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Changes to investigation report did not make dismissal unfair
Dronsfield v University of Reading
Changes to an investigator’s report into potential misconduct, made at the suggestion of an in-house lawyer, did not render an employee’s subsequent dismissal unfair
Dr Dronsfield, an academic, was dismissed for gross misconduct following an undisclosed sexual relationship with a student. Under the university’s rules he could only be dismissed if his conduct was of an ‘immoral, scandalous or disgraceful’ nature. Another academic, along with an HR colleague, was appointed to investigate whether such conduct had been established. An early version of the investigation report concluded there was no evidence to sustain the charge against Dr Dronsfield. The later version omitted these comments and evidence from emails obtained through a freedom of information request (as the university is a public body) showed that it was then sent to the university’s in-house employment lawyer and the university waived privilege and confirmed that she had recommended that the investigators should omit this finding and instead leave it to the subsequent disciplinary panel to make evaluative conclusions such as whether Dr Dronsfield’s admitted conduct did in fact amount to gross misconduct. The lawyer’s advice was accepted, and the potentially exonerating finding did not appear in the investigators’ final report. Disciplinary action was taken and Dr Dronsfield was dismissed. He claimed unfair dismissal, in part on the basis that the disciplinary investigation was unfair. A tribunal dismissed his claim and he appealed.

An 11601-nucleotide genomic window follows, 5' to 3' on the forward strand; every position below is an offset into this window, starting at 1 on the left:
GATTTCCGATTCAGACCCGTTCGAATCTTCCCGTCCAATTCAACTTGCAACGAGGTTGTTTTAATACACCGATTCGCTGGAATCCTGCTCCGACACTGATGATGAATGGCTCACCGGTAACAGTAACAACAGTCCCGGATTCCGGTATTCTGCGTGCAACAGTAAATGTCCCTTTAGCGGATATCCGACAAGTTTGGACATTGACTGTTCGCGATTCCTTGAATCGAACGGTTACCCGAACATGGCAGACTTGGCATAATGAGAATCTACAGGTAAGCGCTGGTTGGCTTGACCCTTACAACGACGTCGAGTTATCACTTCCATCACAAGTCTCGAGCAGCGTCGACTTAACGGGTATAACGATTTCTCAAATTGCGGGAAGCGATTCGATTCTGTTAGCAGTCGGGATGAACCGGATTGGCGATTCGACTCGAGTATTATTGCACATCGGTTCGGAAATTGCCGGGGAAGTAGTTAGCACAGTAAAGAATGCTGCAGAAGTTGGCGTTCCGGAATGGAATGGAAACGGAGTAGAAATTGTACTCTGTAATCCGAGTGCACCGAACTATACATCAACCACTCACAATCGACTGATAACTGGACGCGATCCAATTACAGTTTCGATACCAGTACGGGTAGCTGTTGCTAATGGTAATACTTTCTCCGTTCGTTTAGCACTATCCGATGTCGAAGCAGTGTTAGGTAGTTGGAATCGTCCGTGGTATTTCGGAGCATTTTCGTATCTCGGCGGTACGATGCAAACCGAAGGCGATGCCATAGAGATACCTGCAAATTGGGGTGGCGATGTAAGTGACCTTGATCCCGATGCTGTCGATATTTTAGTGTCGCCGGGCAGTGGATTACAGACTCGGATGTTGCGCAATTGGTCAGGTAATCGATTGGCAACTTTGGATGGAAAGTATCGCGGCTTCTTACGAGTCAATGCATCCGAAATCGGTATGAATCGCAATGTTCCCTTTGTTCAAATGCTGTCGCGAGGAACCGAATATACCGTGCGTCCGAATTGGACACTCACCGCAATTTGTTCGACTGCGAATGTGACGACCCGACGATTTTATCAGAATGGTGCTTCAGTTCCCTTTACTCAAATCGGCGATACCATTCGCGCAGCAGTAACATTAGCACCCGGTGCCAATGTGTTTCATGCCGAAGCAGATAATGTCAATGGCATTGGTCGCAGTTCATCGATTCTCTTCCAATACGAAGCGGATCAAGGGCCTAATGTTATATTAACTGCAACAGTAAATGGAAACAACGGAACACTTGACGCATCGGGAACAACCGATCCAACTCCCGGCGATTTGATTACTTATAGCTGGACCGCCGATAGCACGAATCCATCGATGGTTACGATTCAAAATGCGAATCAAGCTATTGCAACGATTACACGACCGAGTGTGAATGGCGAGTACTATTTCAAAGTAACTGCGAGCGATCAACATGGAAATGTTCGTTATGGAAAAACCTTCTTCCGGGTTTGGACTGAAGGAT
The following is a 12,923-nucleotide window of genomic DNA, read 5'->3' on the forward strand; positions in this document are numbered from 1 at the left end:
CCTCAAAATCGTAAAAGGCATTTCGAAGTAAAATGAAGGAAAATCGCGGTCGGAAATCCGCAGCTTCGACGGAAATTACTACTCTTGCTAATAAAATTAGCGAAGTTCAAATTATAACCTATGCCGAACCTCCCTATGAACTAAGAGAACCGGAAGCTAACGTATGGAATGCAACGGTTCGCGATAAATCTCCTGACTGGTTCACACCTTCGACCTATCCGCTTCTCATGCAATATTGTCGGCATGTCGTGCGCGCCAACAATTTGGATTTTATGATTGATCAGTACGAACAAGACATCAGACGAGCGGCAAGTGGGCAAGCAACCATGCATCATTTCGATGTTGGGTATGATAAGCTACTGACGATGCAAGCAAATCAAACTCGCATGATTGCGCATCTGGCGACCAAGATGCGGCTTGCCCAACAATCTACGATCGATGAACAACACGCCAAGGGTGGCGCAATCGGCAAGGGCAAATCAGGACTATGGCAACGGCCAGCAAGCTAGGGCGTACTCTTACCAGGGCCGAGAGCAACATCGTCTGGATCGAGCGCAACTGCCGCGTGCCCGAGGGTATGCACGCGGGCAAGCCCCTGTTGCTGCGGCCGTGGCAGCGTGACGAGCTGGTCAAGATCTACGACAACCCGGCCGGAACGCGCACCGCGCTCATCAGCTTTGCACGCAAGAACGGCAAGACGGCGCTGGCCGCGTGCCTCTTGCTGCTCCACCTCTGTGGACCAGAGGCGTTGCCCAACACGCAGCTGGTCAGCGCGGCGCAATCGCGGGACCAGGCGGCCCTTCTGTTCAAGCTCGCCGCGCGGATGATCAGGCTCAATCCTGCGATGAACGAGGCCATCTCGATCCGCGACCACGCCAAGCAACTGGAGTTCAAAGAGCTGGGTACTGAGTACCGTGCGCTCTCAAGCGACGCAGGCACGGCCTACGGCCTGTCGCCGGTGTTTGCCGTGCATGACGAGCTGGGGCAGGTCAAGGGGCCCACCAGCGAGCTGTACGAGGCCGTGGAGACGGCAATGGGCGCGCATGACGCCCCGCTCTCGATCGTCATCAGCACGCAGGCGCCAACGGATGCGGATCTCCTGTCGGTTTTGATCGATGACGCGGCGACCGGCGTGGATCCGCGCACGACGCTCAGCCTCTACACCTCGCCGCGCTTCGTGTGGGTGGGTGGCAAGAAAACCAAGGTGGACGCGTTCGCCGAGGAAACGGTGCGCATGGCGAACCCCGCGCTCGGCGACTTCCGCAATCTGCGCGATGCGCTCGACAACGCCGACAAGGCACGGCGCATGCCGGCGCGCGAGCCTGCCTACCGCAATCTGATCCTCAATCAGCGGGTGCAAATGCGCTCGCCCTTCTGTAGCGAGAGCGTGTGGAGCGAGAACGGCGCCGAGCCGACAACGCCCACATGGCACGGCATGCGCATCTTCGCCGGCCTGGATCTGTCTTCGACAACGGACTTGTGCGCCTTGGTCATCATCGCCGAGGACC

The appeal was dismissed.
The changes suggested by the in-house lawyer were to ensure that the focus of investigation report was on the facts of the case. Drawing conclusions from those facts was the role of the disciplinary panel. No undue pressure had been put on the investigators to change the report nor had any evidence been withheld; they had simply accepted the advice that their report should not set out evaluative conclusions.
Link to judgment: https://www.bailii.org/uk/cases/UKEAT/2019/0255_18_0210.html
This decision is a useful reminder about what an investigator’s role is – deciding if there’s a case to answer on the basis of the facts – and nothing more. If a lawyers’ (or indeed HR’s) input is so extensive that an investigatory report is no longer the product of the investigating officer, there is a risk that a subsequent dismissal may be found unfair. However here the lawyer’s advice to the investigator stayed on the right side of the line and had not moved into decision-making territory.
Although the advice of a lawyer is covered by legal privilege, disclosure requires that all versions of the report prepared by the investigating officer are provided, which is how the discrepancy in this case first came to light. The university then chose to explain how that discrepancy came about. Even if a lawyer was to investigate the matter initially, their report would be unlikely to be covered by privilege because the lawyer is not giving advice, simply investigating the facts.